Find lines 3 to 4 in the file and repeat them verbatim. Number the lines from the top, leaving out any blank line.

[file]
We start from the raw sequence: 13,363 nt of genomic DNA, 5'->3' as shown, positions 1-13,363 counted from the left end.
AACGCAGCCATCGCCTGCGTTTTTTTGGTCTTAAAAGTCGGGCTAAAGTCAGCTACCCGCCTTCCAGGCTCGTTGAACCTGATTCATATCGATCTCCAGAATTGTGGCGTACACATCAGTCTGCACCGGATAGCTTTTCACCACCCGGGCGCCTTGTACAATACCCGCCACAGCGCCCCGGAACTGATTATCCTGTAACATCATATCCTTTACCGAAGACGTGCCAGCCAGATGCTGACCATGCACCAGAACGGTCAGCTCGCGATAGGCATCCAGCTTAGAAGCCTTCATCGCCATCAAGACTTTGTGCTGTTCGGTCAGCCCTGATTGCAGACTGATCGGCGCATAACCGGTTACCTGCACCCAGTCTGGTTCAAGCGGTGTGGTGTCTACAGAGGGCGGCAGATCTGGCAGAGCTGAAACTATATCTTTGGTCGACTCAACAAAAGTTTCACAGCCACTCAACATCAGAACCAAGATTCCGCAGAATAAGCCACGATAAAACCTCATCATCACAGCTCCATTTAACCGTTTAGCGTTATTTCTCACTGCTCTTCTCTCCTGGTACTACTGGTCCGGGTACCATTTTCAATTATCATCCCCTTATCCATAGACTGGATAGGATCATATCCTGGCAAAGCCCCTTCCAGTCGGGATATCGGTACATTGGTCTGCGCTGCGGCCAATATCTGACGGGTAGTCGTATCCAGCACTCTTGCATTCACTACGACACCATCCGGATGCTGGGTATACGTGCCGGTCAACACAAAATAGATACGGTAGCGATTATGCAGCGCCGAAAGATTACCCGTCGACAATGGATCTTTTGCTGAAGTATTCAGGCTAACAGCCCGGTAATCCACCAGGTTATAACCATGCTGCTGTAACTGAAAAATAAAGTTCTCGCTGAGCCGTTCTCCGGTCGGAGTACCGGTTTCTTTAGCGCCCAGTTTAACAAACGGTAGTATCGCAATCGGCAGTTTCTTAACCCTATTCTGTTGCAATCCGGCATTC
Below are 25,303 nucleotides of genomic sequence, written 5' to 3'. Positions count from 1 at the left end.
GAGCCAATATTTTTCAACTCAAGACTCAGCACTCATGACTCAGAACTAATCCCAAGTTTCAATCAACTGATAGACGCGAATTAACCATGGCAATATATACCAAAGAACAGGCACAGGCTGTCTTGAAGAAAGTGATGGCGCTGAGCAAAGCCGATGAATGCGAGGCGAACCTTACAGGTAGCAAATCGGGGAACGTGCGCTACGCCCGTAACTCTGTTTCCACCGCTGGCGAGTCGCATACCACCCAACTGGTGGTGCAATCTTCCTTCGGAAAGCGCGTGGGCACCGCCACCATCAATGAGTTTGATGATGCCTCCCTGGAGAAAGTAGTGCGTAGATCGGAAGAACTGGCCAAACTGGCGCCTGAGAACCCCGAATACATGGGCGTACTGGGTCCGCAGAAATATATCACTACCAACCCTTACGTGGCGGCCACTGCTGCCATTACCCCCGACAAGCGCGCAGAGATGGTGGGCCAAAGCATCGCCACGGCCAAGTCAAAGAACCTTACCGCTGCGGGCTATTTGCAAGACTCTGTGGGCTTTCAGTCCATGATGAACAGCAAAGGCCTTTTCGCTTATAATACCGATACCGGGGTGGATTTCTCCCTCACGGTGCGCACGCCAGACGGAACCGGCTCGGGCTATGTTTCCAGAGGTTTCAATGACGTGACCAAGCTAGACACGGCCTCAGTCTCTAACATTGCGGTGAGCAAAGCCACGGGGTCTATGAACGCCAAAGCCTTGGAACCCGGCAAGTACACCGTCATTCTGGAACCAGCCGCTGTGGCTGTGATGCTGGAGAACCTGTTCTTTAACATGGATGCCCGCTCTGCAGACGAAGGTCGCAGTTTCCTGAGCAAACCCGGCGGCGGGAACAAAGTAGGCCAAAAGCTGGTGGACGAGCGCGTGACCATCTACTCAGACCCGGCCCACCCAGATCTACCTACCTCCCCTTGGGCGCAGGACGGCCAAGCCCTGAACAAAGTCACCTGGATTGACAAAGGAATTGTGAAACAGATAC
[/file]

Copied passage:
Below are 25,303 nucleotides of genomic sequence, written 5' to 3'. Positions count from 1 at the left end.
GAGCCAATATTTTTCAACTCAAGACTCAGCACTCATGACTCAGAACTAATCCCAAGTTTCAATCAACTGATAGACGCGAATTAACCATGGCAATATATACCAAAGAACAGGCACAGGCTGTCTTGAAGAAAGTGATGGCGCTGAGCAAAGCCGATGAATGCGAGGCGAACCTTACAGGTAGCAAATCGGGGAACGTGCGCTACGCCCGTAACTCTGTTTCCACCGCTGGCGAGTCGCATACCACCCAACTGGTGGTGCAATCTTCCTTCGGAAAGCGCGTGGGCACCGCCACCATCAATGAGTTTGATGATGCCTCCCTGGAGAAAGTAGTGCGTAGATCGGAAGAACTGGCCAAACTGGCGCCTGAGAACCCCGAATACATGGGCGTACTGGGTCCGCAGAAATATATCACTACCAACCCTTACGTGGCGGCCACTGCTGCCATTACCCCCGACAAGCGCGCAGAGATGGTGGGCCAAAGCATCGCCACGGCCAAGTCAAAGAACCTTACCGCTGCGGGCTATTTGCAAGACTCTGTGGGCTTTCAGTCCATGATGAACAGCAAAGGCCTTTTCGCTTATAATACCGATACCGGGGTGGATTTCTCCCTCACGGTGCGCACGCCAGACGGAACCGGCTCGGGCTATGTTTCCAGAGGTTTCAATGACGTGACCAAGCTAGACACGGCCTCAGTCTCTAACATTGCGGTGAGCAAAGCCACGGGGTCTATGAACGCCAAAGCCTTGGAACCCGGCAAGTACACCGTCATTCTGGAACCAGCCGCTGTGGCTGTGATGCTGGAGAACCTGTTCTTTAACATGGATGCCCGCTCTGCAGACGAAGGTCGCAGTTTCCTGAGCAAACCCGGCGGCGGGAACAAAGTAGGCCAAAAGCTGGTGGACGAGCGCGTGACCATCTACTCAGACCCGGCCCACCCAGATCTACCTACCTCCCCTTGGGCGCAGGACGGCCAAGCCCTGAACAAAGTCACCTGGATTGACAAAGGAATTGTGAAACAGATAC